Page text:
Recipes

From the archives: Biba Caggiano’s recipe in The Bee for making homemade Struffoli

How Biba changed Sacramento’s food scene forever

Biba Caggiano and her husband opened her namesake Italian restaurant more than 30 years ago, when Sacramento's culinary scene was modest. Some of the city’s biggest food names – Randy Paragary, Patrick Mulvaney and Darrell Corti – discuss her legacy.
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Biba Caggiano and her husband opened her namesake Italian restaurant more than 30 years ago, when Sacramento's culinary scene was modest. Some of the city’s biggest food names – Randy Paragary, Patrick Mulvaney and Darrell Corti – discuss her legacy.

This story was originally published Dec. 12, 1984, in the Food section of The Sacramento Bee under the headline, “Homemade pasta may become a forgotten art” and is shown as printed.

Once upon a time in Italy, little girls learned to make pasta at their mother’s or grandmother’s elbow. Weekly sessions saw mounds of white flour, dozens of eggs and endless advice being dispensed, and drill practice with the rolling pin was mandatory.

The results, more often than not, were a sticky paste or a coarse rough dough. Even after many tears and failures, the little girl knew she still had a long way to go before she mastered pasta to perfection. But she knew that eventually she would get it right, then she would marry and prepare incomparable pasta dishes for her husband and children.

You may think all this happened a long time ago, yet less than a generation ago I remember vividly the day my mother said, Biba, this sfoglia looks pretty good. Today things in Italy are quite different. Many women work outside the home and many more will join the working forces in the coming years. Life is faster, more demanding. There is less time to devote to the pleasures and demands of perfect home-cooked meals. It is not surprising, then, that the wonderful tradition of home pasta making is slowly disappearing.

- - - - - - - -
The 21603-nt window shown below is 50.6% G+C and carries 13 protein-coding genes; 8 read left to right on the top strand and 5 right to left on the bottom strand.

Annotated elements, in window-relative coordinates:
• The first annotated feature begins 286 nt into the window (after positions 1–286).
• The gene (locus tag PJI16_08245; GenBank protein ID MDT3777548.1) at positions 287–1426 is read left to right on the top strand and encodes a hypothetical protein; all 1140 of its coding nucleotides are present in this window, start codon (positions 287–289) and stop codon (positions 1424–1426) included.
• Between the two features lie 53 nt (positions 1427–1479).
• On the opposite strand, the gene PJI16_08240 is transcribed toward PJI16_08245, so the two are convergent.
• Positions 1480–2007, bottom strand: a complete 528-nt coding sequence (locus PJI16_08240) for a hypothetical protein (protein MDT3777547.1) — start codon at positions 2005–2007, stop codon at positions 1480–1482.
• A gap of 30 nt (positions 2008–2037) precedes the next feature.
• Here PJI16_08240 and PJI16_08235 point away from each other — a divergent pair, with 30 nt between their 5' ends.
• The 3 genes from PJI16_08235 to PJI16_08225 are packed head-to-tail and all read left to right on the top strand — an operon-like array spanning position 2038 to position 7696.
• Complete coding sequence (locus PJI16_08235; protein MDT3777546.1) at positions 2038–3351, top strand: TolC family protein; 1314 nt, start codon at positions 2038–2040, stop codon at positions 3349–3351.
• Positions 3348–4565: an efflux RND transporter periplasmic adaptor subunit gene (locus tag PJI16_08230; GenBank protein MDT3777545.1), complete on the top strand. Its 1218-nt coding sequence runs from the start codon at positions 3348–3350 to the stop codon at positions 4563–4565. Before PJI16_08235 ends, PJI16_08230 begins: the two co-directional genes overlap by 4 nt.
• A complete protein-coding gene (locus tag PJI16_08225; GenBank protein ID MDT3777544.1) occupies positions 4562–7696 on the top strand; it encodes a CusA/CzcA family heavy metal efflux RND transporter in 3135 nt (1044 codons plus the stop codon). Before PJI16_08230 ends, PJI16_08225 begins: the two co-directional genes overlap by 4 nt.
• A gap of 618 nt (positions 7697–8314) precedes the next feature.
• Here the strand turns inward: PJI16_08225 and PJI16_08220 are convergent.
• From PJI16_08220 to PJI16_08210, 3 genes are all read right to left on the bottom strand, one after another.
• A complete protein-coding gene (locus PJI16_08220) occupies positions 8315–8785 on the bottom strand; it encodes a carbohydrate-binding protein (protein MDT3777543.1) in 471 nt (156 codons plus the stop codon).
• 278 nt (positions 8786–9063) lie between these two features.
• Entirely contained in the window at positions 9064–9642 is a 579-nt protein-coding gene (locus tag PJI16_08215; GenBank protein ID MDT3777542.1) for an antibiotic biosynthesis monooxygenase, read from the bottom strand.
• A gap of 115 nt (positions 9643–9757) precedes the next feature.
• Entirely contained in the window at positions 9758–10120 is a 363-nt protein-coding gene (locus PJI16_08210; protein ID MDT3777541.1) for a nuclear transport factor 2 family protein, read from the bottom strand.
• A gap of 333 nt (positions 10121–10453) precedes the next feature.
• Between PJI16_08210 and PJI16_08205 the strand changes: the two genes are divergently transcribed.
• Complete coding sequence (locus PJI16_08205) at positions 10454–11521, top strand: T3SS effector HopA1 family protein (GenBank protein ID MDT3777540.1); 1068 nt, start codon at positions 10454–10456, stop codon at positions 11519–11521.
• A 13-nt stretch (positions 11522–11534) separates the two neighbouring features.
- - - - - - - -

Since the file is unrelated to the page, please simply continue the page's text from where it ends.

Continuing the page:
One of the few regions in Italy where the art still holds on precariously is Emilia-Romagna, long considered the best region for homemade pasta. Fine restaurants in Bologna, Parma or Modena still make their own fresh pasta daily, but that may soon change, too.

As Dante Casari, owner of the superlative Dante’s restaurant in Bologna, says, Once my sfoglina (pasta maker), who is 65 years old, leaves I won’t know what to do.

The only alternative is to buy pasta from a fresh pasta store, but, as Dante says, It is not the same quality.

Fortunately, the quality of factory-made pasta is getting better and better.

On a recent trip to Italy, I visited Barilla, Italy’s (and Europe’s) largest pasta factory. Headquartered in Parma, this family-owned company has been producing commercial pasta for over 100 years and they carry 90 varieties.

Using the best semolina flour (durum wheat) which comes from the mills of Abbruzzo and Puglia, they produce innumerable kinds of spaghetti and macaroni. With a combination of semolina flour, white flour and eggs, they produce noodles, lasagnas and stuffed pasta.

The Italian kitchen, once the sole domain of the woman, has now been invaded by men, especially on the weekend. Men find it relaxing and entertaining to tackle pots and pans in pursuit of savory creations.

The modern Italian family prefers lighter and healthier foods that require a relatively short time to prepare. Unless there is a celebration of some kind or a special occasion, the four- or five-course meal is a thing of the past.